The Kraken is here.
A subvariant of the micromicron virus COVID-19 XBB.1.5, dubbed “Kraken” because it is easier to transmit and not as easy to protect against as some other strains, has been officially detected in Travis County, according to Austin Public Health.
Last week, the Austin Public Health Authority announced that another strain of omicron XBB.1 had been detected during surveillance. Now he has found XBB.1.5.
The XBB.1.5 strain currently accounts for 27.6% of all COVID-19 cases in the US, according to the Centers for Disease Control and Prevention. In Texas, Oklahoma, Arkansas, Louisiana and New Mexico, this is 16.6% of cases.
When the first of the XBBs arrived last week, Dr. Desmar Walks, a spokesman for the Austin-Travis County Health Department, said the timing of its arrival, along with other respiratory viruses, was a concern.
“This new sub-option is making its way into our community as many people have gathered indoors with others during cold weather and holidays,” she said. “When mixed with an influenza infection, this combination can cause serious illness in individuals at risk, such as children and the elderly.”
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How is the XBB.1.5 COVID variant different?
It is called the Kraken because of its transmissibility. In December, it rose from 1% of all COVID-19 cases to 40% of cases by the end of the month.
People who have not yet had COVID-19 are expected to become infected with XBB.1.5 due to its transmissibility and more people gathering without masking.
Here’s what we know about XBB variants:
- XBB variants quickly supplanted other sub-variants in the US. The same was done earlier in Europe.
- The bivalent booster (upgraded booster) still provides a level of protection and reduces the risk of hospitalization.
- XBB variants are resistant to existing treatments for COVID-19, such as monoclonal antibody infusions. This is especially true for people with weakened immune systems.
- XBB variants appear to respond to antiviral treatment available to reduce symptoms.
- Symptoms of XBB variants are the same as other COVID-19 variants: cough, nasal congestion, exhaustion, fever, sore throat, nausea, diarrhea, and headaches.
The main difference between XBB.1.5 lies in the mutation of one of the spike proteins, which makes it more infectious. This facilitates the capture of receptors in the body and begins to inhabit cells in places like the nose, throat and lungs before spreading to other parts of the body.
Like other XBBs, it can overcome some of the other defenses we have developed, such as monoclonal antibodies.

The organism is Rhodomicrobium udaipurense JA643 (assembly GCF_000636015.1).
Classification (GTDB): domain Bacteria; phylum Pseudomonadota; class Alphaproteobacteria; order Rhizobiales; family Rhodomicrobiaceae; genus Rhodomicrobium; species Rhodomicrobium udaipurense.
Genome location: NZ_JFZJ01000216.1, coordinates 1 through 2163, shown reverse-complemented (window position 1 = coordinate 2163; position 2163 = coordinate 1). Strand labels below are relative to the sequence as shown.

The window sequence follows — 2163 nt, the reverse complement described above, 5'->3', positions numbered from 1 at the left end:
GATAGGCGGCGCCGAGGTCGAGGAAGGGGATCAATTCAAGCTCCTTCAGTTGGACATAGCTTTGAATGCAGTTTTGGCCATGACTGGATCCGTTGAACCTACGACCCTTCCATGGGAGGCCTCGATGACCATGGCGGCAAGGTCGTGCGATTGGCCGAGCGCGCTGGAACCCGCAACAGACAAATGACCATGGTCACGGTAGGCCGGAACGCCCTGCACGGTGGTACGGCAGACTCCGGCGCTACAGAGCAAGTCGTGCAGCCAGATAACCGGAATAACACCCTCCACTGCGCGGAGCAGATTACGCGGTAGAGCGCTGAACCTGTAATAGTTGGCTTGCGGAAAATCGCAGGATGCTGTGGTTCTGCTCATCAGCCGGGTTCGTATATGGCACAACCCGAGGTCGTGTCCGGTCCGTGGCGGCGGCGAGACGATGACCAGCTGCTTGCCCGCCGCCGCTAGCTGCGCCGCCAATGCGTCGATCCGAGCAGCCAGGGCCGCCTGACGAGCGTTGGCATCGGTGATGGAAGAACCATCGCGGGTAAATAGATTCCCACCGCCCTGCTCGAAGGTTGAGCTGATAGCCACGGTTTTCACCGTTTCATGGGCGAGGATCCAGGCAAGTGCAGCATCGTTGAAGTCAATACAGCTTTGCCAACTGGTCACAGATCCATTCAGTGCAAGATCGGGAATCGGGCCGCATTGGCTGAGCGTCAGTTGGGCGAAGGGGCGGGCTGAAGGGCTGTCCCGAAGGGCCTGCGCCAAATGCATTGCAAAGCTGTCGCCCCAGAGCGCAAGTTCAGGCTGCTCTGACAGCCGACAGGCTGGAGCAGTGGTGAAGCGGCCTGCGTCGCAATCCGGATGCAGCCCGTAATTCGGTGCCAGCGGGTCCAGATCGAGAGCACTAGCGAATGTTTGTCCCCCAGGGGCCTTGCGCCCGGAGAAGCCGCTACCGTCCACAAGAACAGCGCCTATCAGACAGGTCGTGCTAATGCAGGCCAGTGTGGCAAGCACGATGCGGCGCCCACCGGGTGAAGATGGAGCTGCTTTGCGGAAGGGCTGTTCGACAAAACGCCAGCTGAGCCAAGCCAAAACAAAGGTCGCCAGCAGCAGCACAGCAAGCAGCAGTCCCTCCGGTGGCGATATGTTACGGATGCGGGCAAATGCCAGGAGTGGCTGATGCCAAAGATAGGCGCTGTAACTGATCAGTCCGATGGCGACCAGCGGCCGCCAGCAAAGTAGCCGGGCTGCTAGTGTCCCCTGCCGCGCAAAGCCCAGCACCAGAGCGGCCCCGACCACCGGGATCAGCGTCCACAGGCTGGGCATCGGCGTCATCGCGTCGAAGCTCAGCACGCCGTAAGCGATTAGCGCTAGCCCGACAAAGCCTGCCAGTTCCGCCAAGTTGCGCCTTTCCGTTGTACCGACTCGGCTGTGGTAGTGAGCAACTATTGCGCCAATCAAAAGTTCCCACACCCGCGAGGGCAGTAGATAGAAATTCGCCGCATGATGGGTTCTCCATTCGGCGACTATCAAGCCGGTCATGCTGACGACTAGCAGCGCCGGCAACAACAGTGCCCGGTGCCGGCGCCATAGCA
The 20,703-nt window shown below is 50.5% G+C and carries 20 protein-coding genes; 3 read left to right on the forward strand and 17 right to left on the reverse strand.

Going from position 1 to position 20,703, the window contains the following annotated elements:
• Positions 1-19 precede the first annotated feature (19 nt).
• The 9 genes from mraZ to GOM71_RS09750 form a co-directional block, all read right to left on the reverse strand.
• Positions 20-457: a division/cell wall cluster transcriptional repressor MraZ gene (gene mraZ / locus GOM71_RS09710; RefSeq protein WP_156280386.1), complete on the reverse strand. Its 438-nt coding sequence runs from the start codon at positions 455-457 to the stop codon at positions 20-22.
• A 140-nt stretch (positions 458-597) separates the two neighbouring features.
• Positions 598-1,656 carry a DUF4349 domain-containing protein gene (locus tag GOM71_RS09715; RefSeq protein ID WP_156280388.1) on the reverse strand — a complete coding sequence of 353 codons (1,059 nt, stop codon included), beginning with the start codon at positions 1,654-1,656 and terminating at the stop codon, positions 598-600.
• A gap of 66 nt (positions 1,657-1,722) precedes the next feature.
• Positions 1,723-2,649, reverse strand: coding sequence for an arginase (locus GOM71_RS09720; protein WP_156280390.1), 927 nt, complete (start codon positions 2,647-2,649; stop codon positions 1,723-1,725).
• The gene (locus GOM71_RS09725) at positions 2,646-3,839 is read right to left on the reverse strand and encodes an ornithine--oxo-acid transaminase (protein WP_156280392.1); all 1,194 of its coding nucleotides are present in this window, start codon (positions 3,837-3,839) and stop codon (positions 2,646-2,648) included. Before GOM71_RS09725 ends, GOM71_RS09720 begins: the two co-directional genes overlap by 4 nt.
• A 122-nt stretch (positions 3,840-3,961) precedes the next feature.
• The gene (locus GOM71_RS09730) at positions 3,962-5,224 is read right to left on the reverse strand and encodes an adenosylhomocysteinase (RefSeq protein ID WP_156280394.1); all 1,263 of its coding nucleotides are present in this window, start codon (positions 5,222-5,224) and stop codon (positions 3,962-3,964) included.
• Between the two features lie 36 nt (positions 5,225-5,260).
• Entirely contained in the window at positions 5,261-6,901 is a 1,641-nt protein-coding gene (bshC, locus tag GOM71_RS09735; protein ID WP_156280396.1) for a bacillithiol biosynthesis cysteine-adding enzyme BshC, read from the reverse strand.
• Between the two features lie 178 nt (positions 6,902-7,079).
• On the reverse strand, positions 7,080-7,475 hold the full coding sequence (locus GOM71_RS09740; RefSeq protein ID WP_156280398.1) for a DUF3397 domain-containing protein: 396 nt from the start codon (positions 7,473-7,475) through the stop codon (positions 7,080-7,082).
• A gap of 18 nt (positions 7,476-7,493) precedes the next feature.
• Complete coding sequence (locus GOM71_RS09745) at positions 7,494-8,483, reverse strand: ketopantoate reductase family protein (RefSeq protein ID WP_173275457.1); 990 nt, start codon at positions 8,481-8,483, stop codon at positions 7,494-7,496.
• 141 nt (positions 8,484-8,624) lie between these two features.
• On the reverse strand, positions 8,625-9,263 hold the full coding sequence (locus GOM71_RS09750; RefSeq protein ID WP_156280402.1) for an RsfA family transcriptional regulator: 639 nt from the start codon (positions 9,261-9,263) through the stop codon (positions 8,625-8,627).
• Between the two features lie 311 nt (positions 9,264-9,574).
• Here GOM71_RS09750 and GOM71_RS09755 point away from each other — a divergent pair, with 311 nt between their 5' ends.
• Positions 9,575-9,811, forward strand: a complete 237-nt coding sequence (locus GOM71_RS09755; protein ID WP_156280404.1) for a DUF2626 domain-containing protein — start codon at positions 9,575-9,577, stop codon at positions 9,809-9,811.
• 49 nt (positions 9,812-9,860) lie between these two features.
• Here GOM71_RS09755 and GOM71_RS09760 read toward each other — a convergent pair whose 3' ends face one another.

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What does our local spread of COVID-19 look like?
Last Thursday, the CDC upgraded the transmission rate of COVID-19 in Travis, Williamson, and Bastrop counties from low to medium. Hayes and Caldwell counties have been at a high level for two weeks now. This follows months when all counties were low.
Levels are adjusted every Thursday afternoon.
As the rate of spread has increased, Austin Public Health is recommending that all people wear masks when social distancing is not possible, and that people at risk of serious complications should wear masks in all public places. Caldwell and Hayes counties must follow the guidelines for the high prevalence area, which means masking in public places for everyone.
Austin Public Health has already again required masks in all healthcare facilities since mid-December.
Transmission rates (number of cases per 100,000 people) range from 122.1 to 187.8, depending on the county, above 60 for most of last fall.
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What can you do to protect yourself?
- Consider putting on your mask again. You can get free N95 masks from local pharmacies. Use the CDC mask search tool to find a site with free masks.
- Get vaccinated and stay up to date with boosters now available for people aged 6 months and up. You can find boosters at most local pharmacies, although it’s a good idea to make an appointment to make sure they have the right dose for you. Find locations on the vaccine.gov website.
- Stay home if you are sick and wait until you have a fever for 24 hours to return to public places, although you should wear a mask for five days after testing positive and try not to go outside during those five days, even if you do not have a fever.
- Have home tests handy and check them out, even if you think it’s just cedar fever or a cold. Free rapid COVID-19 antigen tests can be ordered by mail at covid.gov/tests. Households are eligible for another round of four tests for a limited time. Home COVID-19 testing kits are available at APH Community Centers while supplies last. The US Department of Health and Human Services also publishes community-based testing sites on the Internet.